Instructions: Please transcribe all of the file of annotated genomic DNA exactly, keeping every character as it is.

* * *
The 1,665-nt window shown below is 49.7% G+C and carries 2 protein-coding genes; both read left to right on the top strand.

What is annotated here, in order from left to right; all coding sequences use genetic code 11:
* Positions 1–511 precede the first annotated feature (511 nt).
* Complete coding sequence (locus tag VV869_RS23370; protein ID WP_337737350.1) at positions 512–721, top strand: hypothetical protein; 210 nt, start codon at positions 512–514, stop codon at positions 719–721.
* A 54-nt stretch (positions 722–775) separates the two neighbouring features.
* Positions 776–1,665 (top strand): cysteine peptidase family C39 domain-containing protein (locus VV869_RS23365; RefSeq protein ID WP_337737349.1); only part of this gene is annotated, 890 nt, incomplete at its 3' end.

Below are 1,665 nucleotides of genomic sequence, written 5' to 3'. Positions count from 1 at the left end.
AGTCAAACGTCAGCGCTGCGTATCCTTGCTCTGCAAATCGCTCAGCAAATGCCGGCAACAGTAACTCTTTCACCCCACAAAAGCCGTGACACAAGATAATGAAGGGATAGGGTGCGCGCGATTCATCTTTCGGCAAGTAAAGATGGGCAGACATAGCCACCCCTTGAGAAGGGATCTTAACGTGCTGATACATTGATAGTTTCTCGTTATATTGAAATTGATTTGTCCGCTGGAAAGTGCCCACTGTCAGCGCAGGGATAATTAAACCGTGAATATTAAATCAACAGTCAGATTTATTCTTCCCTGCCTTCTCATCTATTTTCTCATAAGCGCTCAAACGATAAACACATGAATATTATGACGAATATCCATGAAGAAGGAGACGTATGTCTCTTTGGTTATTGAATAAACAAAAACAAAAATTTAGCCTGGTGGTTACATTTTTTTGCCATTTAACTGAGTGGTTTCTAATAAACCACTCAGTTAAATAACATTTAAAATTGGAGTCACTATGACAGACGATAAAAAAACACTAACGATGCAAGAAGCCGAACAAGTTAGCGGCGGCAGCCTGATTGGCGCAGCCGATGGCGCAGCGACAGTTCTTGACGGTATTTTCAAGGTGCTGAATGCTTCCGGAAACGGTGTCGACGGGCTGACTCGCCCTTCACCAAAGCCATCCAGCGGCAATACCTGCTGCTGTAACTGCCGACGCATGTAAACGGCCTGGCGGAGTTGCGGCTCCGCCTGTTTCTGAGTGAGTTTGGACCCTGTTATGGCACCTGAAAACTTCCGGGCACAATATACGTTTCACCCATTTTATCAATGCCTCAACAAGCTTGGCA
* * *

The 1,665-nt window shown below is 49.7% G+C and carries 2 protein-coding genes; both read left to right on the top strand.

What is annotated here, in order from left to right; all coding sequences use genetic code 11:
* Positions 1–511 precede the first annotated feature (511 nt).
* Complete coding sequence (locus tag VV869_RS23370; protein ID WP_337737350.1) at positions 512–721, top strand: hypothetical protein; 210 nt, start codon at positions 512–514, stop codon at positions 719–721.
* A 54-nt stretch (positions 722–775) separates the two neighbouring features.
* Positions 776–1,665 (top strand): cysteine peptidase family C39 domain-containing protein (locus VV869_RS23365; RefSeq protein ID WP_337737349.1); only part of this gene is annotated, 890 nt, incomplete at its 3' end.

Below are 1,665 nucleotides of genomic sequence, written 5' to 3'. Positions count from 1 at the left end.
AGTCAAACGTCAGCGCTGCGTATCCTTGCTCTGCAAATCGCTCAGCAAATGCCGGCAACAGTAACTCTTTCACCCCACAAAAGCCGTGACACAAGATAATGAAGGGATAGGGTGCGCGCGATTCATCTTTCGGCAAGTAAAGATGGGCAGACATAGCCACCCCTTGAGAAGGGATCTTAACGTGCTGATACATTGATAGTTTCTCGTTATATTGAAATTGATTTGTCCGCTGGAAAGTGCCCACTGTCAGCGCAGGGATAATTAAACCGTGAATATTAAATCAACAGTCAGATTTATTCTTCCCTGCCTTCTCATCTATTTTCTCATAAGCGCTCAAACGATAAACACATGAATATTATGACGAATATCCATGAAGAAGGAGACGTATGTCTCTTTGGTTATTGAATAAACAAAAACAAAAATTTAGCCTGGTGGTTACATTTTTTTGCCATTTAACTGAGTGGTTTCTAATAAACCACTCAGTTAAATAACATTTAAAATTGGAGTCACTATGACAGACGATAAAAAAACACTAACGATGCAAGAAGCCGAACAAGTTAGCGGCGGCAGCCTGATTGGCGCAGCCGATGGCGCAGCGACAGTTCTTGACGGTATTTTCAAGGTGCTGAATGCTTCCGGAAACGGTGTCGACGGGCTGACTCGCCCTTCACCAAAGCCATCCAGCGGCAATACCTGCTGCTGTAACTGCCGACGCATGTAAACGGCCTGGCGGAGTTGCGGCTCCGCCTGTTTCTGAGTGAGTTTGGACCCTGTTATGGCACCTGAAAACTTCCGGGCACAATATACGTTTCACCCATTTTATCAATGCCTCAACAAGCTTGGCA